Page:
Wheat prices have seen a significant rise to cross a record Rs 2,500 per quintal due to slower supplies and robust demand.
According to traders in Delhi, the heat wave led to lower production of wheat this year, impacting the domestic supplies of the agricultural produce.
Jai Prakash Jindal of Delhi Lawrence Road Mandi said that the prices have been going up daily since the last few days.
“Even today the rate went up by Rs 30 and now the price here is Rs 2,550 per quintal. In Haryana, it is Rs 2,400 per quintal, while in Rajasthan the price is Rs 2,370 per quintal,” he said.
The mandi prices were hovering around Rs 2,150 to Rs 2,175 per quintal since the ban on wheat export was imposed on May 14, 2022.
Jindal said that production has been on the lower side this year and the government did not stop export at the right time.
“A lot of wheat was already exported by the time the government put a ban on wheat export. It should have been done earlier,” he said, adding that import of wheat will be needed to fulfil the festive demands in the upcoming months of October and November.
Government data revealed that wheat export has increased in the last few years. Wheat valued at $2,121.5 million was exported in 2021-22. In the first four months of 2022-23 (April-July), wheat worth over $1,190 million was exported.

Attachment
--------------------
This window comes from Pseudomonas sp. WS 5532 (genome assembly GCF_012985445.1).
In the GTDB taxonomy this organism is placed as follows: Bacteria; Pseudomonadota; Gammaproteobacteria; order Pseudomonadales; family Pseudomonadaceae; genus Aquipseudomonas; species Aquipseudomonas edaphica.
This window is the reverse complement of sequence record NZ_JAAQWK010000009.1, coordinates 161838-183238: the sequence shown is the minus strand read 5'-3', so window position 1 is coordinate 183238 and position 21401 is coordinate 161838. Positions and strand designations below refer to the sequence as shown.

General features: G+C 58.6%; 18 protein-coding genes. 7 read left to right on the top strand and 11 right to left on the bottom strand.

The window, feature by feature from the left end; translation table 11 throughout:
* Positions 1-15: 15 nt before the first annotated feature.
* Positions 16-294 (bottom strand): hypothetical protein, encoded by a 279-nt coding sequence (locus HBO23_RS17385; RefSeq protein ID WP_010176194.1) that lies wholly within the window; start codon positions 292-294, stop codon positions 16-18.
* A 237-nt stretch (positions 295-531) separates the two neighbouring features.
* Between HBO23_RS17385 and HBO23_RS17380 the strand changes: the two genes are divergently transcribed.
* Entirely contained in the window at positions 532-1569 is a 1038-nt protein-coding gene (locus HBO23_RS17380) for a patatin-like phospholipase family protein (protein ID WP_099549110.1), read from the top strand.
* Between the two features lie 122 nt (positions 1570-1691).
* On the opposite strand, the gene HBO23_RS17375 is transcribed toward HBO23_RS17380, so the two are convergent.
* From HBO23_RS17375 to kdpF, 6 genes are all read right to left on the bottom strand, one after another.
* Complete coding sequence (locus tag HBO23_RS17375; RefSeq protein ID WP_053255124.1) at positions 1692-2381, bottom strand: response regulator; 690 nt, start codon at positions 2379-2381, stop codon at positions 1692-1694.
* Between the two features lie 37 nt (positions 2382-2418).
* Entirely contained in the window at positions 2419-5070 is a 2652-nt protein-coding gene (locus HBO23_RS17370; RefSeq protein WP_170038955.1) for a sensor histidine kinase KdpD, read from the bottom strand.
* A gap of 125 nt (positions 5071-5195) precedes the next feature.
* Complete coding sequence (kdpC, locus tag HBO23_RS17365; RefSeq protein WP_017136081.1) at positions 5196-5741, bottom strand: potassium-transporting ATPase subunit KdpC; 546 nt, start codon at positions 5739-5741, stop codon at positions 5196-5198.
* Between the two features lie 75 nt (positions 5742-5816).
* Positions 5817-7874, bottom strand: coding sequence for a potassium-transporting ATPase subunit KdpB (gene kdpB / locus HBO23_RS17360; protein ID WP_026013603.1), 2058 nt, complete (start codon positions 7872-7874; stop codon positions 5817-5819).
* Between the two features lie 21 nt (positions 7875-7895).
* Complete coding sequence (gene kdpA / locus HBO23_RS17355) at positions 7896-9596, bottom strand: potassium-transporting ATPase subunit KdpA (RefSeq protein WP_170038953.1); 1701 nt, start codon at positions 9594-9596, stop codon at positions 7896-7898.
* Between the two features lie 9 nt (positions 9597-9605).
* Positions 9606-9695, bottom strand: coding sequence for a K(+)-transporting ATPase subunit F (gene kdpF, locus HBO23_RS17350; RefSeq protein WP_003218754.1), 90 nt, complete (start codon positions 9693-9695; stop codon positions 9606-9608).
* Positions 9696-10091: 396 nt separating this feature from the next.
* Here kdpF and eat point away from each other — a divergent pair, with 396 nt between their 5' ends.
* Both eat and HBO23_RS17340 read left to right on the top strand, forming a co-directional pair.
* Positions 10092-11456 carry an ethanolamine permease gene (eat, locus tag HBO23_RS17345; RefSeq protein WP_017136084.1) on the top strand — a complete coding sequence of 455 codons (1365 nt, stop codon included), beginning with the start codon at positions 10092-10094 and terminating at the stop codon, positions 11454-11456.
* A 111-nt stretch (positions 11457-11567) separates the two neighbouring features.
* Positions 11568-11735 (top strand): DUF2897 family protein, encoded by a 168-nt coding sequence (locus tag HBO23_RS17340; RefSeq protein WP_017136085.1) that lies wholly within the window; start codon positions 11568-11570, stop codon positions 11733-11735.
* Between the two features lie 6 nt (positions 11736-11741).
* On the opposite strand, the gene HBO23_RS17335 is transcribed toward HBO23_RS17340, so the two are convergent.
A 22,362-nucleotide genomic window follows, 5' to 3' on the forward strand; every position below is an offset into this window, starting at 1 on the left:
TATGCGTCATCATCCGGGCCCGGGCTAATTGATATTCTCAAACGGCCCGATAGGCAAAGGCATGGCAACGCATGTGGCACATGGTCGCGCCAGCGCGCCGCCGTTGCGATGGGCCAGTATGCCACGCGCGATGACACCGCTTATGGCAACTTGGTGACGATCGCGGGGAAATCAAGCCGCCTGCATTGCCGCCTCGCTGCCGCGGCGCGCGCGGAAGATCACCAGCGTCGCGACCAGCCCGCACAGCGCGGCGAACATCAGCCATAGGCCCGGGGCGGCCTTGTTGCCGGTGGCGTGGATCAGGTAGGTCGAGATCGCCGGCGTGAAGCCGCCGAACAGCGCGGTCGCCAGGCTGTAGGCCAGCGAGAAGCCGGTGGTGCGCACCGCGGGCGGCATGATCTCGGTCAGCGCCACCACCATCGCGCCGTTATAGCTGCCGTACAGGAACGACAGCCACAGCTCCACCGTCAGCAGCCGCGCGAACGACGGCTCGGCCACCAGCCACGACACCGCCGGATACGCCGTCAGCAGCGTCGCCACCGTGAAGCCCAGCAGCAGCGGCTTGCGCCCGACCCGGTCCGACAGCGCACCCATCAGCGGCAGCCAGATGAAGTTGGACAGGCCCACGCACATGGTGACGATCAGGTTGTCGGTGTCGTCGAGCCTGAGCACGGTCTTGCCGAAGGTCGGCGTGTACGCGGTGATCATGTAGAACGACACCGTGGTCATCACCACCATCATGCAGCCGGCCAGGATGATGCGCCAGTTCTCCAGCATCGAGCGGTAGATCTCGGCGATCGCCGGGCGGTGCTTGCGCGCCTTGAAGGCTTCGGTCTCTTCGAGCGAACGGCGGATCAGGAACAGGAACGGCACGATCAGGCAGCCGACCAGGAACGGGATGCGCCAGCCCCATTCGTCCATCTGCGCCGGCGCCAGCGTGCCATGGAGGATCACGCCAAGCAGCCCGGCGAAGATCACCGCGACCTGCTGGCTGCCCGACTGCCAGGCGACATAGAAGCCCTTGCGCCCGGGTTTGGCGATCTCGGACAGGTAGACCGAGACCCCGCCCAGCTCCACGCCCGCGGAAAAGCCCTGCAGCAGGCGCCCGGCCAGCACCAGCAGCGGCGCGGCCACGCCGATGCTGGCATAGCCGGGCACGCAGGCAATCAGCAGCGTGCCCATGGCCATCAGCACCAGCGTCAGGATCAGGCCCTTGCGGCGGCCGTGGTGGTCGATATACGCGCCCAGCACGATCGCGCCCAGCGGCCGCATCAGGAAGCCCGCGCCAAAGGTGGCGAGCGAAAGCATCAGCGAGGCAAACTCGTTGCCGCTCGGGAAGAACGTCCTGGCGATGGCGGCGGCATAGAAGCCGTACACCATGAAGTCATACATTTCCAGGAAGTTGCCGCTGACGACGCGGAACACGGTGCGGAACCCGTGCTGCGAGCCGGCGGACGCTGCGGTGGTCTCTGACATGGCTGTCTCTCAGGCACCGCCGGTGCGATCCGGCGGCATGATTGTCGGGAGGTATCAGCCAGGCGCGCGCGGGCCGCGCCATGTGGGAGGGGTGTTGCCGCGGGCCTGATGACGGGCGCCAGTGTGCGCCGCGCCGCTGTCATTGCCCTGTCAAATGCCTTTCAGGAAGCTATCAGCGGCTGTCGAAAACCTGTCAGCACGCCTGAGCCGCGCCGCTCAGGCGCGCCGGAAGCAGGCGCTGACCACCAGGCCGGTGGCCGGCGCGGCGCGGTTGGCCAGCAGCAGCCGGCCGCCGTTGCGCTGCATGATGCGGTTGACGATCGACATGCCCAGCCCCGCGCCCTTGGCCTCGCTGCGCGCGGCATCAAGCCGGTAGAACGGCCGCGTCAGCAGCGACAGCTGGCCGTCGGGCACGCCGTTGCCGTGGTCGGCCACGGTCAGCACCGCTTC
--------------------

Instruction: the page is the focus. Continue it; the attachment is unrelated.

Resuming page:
The reasons for the increase included various factors like international demand-supply situation, rise in global commodity prices and conflict between major wheat exporting nations like Ukraine and Russia, etc.
Meanwhile, government sources said that the Centre may take a few initiatives to meet the demand and to curb the rising prices of wheat.
It may scrap the 40 per cent import duty on wheat. Besides, it can also impose stock holding limits on wheat and voluntary disclosure of wheat stocks held by stockists and traders.
Officials said that the procurement of wheat has fallen due to higher purchase of wheat by traders as market price of the produce has shot up due to prevailing international geopolitical situations.